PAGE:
How do you get the most out of attending the Esri User Conference? For Maja Kucharczyk, the answer seems to be to attend in as many different capacities as possible: as Canada’s Esri Young Scholar, a student assistant, and a presenter. It may keep you very busy, but that means you’ll have a lot left to see next year!
Esri Canada GIS Scholarship recipient. Esri Young Scholars Award winner. Completed Master’s degree in Geographic Information Systems and Science. And now, Urban Solutions Specialist at Esri Canada. For Kendra Munn, 2021 has been a very good year.
Of all the reasons one might have to learn GIS, studying ancient landscapes probably won’t come to mind for most people. Yet, software tools such as ArcGIS Field Maps, ArcGIS Drone2Map and ArcGIS Pro can help to capture, process and analyze data from archaeological excavations. Christine Davidson, the runner-up in this year’s Esri Young Scholars Award competition in Canada, taught herself to use GIS and works in collaboration with Patrick DeLuca at McMaster University as part of her PhD research in Classical Archaeology to document and analyze the landscape around an ancient Greek settlement in southern Italy.
University electives are for fun, right? Or so Natasha Juckes believes. She included three art courses from NSCAD University in her Bachelor of Community Design program at Dalhousie University, while also completing a Certificate in Geographic Information Science. Natasha is one of this year’s Esri Canada GIS Scholarship recipients.
Some people know from an early age what they want to be when they grow up. Some people don’t. And some people think they know, and then realize part-way through their education that they really want to do something else. Blair Scriven falls into the third group: he started out in biology before eventually switching to geomatics and finally ending up as a GIScience student in the Department of Geomatics Engineering at the University of Calgary, where he won an Esri Canada GIS Scholarship.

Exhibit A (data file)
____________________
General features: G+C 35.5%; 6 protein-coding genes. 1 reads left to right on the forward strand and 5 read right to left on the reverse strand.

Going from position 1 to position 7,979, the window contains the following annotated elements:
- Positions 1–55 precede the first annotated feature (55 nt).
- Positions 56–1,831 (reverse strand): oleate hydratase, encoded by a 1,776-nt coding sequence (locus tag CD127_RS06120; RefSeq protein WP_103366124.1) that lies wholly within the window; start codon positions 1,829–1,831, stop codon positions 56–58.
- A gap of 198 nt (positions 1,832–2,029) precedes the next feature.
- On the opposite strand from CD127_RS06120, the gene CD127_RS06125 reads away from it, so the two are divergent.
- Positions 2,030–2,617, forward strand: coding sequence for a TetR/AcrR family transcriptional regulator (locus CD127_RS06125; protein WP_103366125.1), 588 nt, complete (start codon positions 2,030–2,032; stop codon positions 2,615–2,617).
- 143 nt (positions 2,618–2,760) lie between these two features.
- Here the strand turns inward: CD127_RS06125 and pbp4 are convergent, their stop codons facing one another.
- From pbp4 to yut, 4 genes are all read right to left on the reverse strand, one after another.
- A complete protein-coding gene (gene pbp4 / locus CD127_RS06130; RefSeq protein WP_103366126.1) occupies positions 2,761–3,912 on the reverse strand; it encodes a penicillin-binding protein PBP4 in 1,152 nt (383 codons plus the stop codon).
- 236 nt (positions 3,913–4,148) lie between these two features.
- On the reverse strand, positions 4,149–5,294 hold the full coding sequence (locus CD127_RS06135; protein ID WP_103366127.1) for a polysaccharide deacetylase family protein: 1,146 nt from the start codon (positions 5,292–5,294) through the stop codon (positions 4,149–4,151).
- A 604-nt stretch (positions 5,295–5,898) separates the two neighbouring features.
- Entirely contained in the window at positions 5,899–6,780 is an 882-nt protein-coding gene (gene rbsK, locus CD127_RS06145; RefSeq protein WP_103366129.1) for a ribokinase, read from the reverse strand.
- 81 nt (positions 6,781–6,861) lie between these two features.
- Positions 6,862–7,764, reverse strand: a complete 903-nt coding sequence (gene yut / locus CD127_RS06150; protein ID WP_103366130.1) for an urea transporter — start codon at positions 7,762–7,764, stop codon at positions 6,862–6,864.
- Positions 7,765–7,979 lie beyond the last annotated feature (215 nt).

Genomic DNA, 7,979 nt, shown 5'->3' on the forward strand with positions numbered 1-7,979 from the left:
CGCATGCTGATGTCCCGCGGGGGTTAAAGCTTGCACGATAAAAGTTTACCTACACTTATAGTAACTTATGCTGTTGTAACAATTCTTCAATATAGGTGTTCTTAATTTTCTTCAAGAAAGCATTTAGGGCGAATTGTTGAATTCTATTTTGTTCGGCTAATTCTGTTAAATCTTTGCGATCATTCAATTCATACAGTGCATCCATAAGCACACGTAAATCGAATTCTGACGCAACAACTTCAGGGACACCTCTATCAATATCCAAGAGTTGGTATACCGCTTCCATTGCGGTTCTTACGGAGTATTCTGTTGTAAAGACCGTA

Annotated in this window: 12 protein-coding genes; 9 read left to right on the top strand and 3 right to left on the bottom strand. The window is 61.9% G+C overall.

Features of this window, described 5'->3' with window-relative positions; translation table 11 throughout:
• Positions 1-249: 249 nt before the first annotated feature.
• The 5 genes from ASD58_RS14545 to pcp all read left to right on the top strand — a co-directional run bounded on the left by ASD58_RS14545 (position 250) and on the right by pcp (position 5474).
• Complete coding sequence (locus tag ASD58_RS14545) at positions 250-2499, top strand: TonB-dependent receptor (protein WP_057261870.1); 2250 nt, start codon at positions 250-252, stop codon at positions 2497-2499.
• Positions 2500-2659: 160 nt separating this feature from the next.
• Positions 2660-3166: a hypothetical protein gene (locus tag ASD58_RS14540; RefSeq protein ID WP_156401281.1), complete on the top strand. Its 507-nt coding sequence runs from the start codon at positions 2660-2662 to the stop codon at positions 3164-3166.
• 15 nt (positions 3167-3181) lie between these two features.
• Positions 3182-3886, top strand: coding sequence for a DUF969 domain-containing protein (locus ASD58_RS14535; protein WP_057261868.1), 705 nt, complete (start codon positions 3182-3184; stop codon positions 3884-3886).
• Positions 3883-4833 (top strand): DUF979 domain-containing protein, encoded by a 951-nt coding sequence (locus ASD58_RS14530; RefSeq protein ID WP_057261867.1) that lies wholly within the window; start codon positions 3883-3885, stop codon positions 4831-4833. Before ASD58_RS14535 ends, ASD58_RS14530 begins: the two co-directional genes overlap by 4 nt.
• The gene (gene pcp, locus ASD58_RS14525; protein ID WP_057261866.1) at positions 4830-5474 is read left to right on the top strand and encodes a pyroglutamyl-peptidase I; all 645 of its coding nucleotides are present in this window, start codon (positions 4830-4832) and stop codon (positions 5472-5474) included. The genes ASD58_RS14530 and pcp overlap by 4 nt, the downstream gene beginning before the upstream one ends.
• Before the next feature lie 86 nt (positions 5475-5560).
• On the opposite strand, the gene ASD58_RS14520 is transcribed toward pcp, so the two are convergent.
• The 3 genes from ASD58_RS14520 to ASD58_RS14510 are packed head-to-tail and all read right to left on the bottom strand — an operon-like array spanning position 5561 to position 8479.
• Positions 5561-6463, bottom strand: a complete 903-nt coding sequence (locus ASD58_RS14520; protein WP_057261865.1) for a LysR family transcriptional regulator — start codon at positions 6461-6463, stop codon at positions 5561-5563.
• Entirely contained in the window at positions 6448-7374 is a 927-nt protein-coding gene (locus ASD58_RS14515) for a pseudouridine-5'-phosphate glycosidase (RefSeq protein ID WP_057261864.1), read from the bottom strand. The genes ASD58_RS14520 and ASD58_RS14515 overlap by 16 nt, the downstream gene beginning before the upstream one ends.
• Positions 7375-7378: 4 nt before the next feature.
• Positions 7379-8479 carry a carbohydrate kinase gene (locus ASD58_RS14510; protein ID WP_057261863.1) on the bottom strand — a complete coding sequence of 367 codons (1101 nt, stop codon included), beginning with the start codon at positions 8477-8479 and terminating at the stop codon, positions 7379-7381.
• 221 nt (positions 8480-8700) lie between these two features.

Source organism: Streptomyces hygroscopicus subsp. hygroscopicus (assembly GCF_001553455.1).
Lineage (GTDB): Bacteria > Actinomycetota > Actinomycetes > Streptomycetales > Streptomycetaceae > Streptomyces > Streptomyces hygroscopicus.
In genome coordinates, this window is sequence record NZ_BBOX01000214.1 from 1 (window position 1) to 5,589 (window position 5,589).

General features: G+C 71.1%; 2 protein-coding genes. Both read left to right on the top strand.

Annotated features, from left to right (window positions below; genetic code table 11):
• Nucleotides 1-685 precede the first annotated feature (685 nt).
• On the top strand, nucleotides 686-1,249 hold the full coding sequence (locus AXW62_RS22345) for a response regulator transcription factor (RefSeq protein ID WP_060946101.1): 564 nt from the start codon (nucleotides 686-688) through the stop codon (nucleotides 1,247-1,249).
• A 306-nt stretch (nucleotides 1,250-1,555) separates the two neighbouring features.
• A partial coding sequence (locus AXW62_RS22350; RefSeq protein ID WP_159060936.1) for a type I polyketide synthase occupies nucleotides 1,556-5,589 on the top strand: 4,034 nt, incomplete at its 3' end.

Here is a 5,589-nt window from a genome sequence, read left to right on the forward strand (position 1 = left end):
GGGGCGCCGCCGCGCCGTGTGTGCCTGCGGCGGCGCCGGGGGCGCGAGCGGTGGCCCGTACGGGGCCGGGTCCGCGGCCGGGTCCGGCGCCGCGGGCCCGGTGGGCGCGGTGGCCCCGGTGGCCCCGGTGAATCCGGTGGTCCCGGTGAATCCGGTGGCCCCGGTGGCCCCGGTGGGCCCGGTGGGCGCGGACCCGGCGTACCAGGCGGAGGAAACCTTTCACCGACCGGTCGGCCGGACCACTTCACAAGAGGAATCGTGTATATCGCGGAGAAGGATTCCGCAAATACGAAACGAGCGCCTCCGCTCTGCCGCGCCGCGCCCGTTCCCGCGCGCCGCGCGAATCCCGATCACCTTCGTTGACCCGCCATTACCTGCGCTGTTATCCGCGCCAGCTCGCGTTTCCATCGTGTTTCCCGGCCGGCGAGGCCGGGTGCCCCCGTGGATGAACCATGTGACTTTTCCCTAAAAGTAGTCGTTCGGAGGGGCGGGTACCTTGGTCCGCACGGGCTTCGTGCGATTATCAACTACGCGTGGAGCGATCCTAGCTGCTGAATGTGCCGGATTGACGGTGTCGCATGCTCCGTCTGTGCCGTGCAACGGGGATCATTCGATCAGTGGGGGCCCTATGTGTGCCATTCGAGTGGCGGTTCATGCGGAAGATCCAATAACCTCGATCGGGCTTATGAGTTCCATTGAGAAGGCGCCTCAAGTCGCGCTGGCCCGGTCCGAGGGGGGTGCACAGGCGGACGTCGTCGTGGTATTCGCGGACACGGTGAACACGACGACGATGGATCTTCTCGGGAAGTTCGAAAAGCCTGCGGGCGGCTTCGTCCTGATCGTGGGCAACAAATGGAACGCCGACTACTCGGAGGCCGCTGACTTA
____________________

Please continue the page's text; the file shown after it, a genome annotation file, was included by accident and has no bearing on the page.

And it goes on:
Most historians use books, articles and archival materials in their studies of the past, but a growing number, including Jessica Linzel, one of this year’s Esri Canada GIS Scholarship recipients, are adding GIS to their toolkits. She hadn’t used GIS before starting her master’s thesis research and now sees it as a useful tool for investigating history from a different angle and for presenting it in a way that will engage audiences.
Growing up in Australia, Patrick Droste saw Canada as a totally different world. After a few years of travelling, and skiing, he settled in B.C. with his wife and soon found a job with the B.C. Wildfire Service. He is currently enrolled in the Advanced Diploma in GIS program at Selkirk College, where his complex ModelBuilder model to assess wildfire risk for buildings helped him win an Esri Canada GIS Scholarship.
The Esri Young Scholars Award celebrates the achievements in geospatial sciences of students around the world. Past winners in Canada have been involved in such diverse research as examining air pollution exposure, evaluating global conservation priorities, and conducting spatiotemporal analyses of kelp distribution. If you are a full-time student at a college or university in Canada and think you have what it takes to be Canada’s 10th Esri Young Scholar, submit your application by April 23, 2021.
Esri Young Scholars are an exemplary group of students who, in normal years, meet in San Diego at the Esri UC and form connections that last well beyond the conference. This year’s Esri Young Scholar from Canada, Spencer Elford, will not have the opportunity to travel, but he will still get to meet Young Scholars from around the world at the virtual UC.
As part of the requirements to receive an Esri Canada GIS scholarship, students must submit a poster and report on a project that uses Esri technology. While there is always a broad range of topics among the submissions, sometimes there is one that stands out more than others. Such is the case with François Veillette’s CartoChamp! project, a proposed app for amateur mycologists. Find out more about François’ app idea and what led him to study GIS.